• Approximately 34 states are seeking updates through the Supplemental Food Assistance Program (SNAP) and other programs; 33 states are asking Medicaid managed care organizations to contact members; and 13 states have launched an online change of address form.
  • Most states (40) will attempt to contact subscribers when mail is returned.

Brooks et al noted that all 50 states and the District of Columbia have taken steps to update enrollee contact information.

CMS released guidance for states in 2021 with detailed guidance on how to respond to returned mail. In addition, all states are required to “make good-faith attempts to contact an enrollee in at least two ways prior to refusing to register for return mail,” the authors write.

Alker said she is concerned that adults in non-Medicaid states (states that have not extended eligibility for all adults to 138% of the federal poverty level) will not be eligible for Medicaid because their income is being forfeited. their rights. These adults will fall into a “coverage gap,” meaning they don’t have an affordable insurance option.

This coverage gap has always been a major problem, but losing coverage for children is a new problem, Alker said. Mississippi today in a recent interview in front of the panel.

Between 15 million and 18 million people are still expected to lose coverage during the renewal process, and HHS estimates that around 6.8 million might still fit.

  • Shannon Firth has been covering health policy as a Washington correspondent for MedPage Today since 2014. She is also a member of the Enterprise & Investigative Reporting group. Follow

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California Covid Misinformation Law Confused by Lawsuits, Conflicting Ordinances



Gavin Newsom’s government may have been prudent when he acknowledged free speech concerns by signing the California Accord. covid disinformation bill Last failure. V appeal to deputiesThe governor warned of “the chilling effect of other potential laws” on doctors’ ability to speak frankly with patients, but expressed confidence that the one he signs does not cross that line.

However, a law meant to punish doctors who give patients false information about covid-19 is currently in limbo after two federal judges issued conflicting rulings in recent lawsuits that say it violates freedom of speech and too vague for doctors to know what he forbids. tell them to patients.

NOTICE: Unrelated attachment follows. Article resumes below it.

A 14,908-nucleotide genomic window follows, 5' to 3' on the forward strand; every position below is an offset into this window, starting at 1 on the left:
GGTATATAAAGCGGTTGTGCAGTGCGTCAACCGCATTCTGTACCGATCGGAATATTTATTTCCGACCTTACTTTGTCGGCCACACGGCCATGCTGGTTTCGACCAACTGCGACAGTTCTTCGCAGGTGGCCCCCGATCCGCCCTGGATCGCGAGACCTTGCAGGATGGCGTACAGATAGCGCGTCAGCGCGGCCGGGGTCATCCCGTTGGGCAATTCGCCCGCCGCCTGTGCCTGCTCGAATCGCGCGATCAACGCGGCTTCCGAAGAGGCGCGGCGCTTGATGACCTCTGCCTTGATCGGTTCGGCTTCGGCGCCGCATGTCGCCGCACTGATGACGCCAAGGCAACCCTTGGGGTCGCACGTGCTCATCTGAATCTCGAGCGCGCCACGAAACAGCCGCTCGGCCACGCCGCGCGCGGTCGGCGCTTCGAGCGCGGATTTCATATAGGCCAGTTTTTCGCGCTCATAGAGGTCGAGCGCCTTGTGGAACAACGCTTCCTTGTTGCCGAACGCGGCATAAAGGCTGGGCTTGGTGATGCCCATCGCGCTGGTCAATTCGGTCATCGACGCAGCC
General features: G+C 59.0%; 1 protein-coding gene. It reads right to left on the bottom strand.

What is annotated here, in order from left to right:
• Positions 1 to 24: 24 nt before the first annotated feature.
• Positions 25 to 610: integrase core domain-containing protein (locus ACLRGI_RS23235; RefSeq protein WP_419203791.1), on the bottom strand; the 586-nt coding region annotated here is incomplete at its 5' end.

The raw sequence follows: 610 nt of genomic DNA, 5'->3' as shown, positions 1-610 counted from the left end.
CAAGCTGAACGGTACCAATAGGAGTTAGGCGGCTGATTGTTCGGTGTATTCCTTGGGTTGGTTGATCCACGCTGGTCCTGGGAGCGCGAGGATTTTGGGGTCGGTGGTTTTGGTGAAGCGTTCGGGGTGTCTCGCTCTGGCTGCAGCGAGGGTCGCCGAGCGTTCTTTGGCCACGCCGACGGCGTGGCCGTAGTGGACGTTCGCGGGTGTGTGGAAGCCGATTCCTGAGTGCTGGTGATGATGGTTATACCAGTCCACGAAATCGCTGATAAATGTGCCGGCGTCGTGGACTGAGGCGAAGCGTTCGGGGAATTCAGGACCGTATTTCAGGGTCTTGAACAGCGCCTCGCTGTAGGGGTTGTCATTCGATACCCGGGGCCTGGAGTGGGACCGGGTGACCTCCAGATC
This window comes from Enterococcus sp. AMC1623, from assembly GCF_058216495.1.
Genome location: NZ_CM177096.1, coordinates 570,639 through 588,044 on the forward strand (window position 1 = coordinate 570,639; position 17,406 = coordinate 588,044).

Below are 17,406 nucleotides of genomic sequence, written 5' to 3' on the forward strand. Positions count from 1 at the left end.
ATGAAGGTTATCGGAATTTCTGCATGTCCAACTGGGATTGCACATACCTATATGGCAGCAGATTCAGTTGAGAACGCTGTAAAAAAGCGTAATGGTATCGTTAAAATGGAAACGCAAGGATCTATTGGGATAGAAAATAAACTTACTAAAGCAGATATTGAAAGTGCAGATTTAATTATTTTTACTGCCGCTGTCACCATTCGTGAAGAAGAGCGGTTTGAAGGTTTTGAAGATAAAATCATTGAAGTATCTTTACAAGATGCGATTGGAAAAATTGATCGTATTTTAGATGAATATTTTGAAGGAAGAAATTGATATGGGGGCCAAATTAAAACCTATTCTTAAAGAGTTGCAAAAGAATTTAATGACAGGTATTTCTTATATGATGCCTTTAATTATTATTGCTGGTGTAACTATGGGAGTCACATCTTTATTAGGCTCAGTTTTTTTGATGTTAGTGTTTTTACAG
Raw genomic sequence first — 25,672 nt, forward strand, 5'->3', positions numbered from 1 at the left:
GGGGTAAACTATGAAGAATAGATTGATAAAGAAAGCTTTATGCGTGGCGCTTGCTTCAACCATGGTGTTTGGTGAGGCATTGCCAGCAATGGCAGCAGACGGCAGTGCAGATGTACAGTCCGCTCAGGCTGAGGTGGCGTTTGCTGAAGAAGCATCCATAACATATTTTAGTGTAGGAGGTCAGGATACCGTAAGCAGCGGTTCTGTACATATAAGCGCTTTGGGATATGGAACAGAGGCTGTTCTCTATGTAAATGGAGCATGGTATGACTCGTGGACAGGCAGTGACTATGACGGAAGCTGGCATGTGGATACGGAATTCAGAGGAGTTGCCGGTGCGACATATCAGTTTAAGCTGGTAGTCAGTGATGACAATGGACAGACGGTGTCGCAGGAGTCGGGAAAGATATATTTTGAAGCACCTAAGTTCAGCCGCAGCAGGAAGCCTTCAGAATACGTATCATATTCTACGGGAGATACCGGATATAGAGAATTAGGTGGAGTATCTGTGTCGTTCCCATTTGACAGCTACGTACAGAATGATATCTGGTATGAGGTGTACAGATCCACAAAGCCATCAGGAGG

In two trials, Senior U.S. District Judge William Schubb in Sacramento ruled. temporary stop on the application of the law, but it applies only to plaintiffs in these cases. Schubb said the law was “unconstitutionally vague”, in part because it “fails to provide a person of ordinary intelligence with fair notice of what is prohibited”. His decision last month clashed with the Santa Ana decision in December; in this case, U.S. District Judge Fred Slaughter refused to obey the law and said it is “likely to promote the health and safety of covid-19 patients in California.”

The legal fight in the nation’s most populous state is, to some extent, a continuation of the pandemic-era struggle, in which supporters of public health guidelines are opposing groups and individuals who have resisted masking orders, school closures and vaccination bans.

California’s covid disinformation law, which went into effect Jan. 1, is being challenged by vaccine skeptics and civil liberties groups. Among those suing Get the Law Declared Unconstitutional is a group founded by Robert F. Kennedy Jr., who has been questioning the science and safety of vaccines for years.

But doubts about the law are not limited to those who have fought the scientific mainstream.

Dr. Leana Wen, Professor of Health Policy at George Washington University, who previously served as President of Planned Parenthood and Health Commissioner of Baltimore, wrote in a review weeks before Newsom signed into law that it would have “a chilling effect on medical practice, with wide-ranging implications that could paradoxically impair patient care.”

Northern California branch of the American Civil Liberties Union suspended against the law on the basis of freedom of speech, although the national organization confirmed constitutionality of covid vaccination mandates.

“If doctors are afraid of losing their licenses for giving advice they find helpful and relevant, but they don’t fully understand what the law means, they are less likely to speak openly and frankly with their patients,” said Hanna Kischnik. , an attorney for the ACLU of Northern California.